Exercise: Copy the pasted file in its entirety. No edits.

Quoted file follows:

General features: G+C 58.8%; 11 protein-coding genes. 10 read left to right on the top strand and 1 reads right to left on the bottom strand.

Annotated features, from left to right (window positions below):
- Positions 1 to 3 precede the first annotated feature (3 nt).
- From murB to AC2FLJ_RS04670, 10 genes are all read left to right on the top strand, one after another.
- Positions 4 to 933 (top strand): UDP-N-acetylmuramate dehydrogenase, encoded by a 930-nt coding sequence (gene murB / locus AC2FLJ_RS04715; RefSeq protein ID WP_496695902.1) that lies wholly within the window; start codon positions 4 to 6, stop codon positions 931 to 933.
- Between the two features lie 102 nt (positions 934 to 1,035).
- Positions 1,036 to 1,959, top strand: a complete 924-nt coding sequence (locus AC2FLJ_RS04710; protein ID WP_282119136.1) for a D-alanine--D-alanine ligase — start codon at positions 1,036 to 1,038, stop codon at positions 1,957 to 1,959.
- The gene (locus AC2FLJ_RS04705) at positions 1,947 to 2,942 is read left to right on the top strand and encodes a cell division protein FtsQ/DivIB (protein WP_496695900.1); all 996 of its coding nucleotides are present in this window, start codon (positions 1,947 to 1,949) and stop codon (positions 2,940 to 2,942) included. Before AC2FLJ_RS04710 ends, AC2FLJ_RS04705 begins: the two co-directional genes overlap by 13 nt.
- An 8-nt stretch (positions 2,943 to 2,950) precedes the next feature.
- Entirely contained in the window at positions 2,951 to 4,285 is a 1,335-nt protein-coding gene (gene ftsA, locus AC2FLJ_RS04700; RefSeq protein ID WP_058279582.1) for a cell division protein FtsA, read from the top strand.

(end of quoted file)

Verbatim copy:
General features: G+C 58.8%; 11 protein-coding genes. 10 read left to right on the top strand and 1 reads right to left on the bottom strand.

Annotated features, from left to right (window positions below):
- Positions 1 to 3 precede the first annotated feature (3 nt).
- From murB to AC2FLJ_RS04670, 10 genes are all read left to right on the top strand, one after another.
- Positions 4 to 933 (top strand): UDP-N-acetylmuramate dehydrogenase, encoded by a 930-nt coding sequence (gene murB / locus AC2FLJ_RS04715; RefSeq protein ID WP_496695902.1) that lies wholly within the window; start codon positions 4 to 6, stop codon positions 931 to 933.
- Between the two features lie 102 nt (positions 934 to 1,035).
- Positions 1,036 to 1,959, top strand: a complete 924-nt coding sequence (locus AC2FLJ_RS04710; protein ID WP_282119136.1) for a D-alanine--D-alanine ligase — start codon at positions 1,036 to 1,038, stop codon at positions 1,957 to 1,959.
- The gene (locus AC2FLJ_RS04705) at positions 1,947 to 2,942 is read left to right on the top strand and encodes a cell division protein FtsQ/DivIB (protein WP_496695900.1); all 996 of its coding nucleotides are present in this window, start codon (positions 1,947 to 1,949) and stop codon (positions 2,940 to 2,942) included. Before AC2FLJ_RS04710 ends, AC2FLJ_RS04705 begins: the two co-directional genes overlap by 13 nt.
- An 8-nt stretch (positions 2,943 to 2,950) precedes the next feature.
- Entirely contained in the window at positions 2,951 to 4,285 is a 1,335-nt protein-coding gene (gene ftsA, locus AC2FLJ_RS04700; RefSeq protein ID WP_058279582.1) for a cell division protein FtsA, read from the top strand.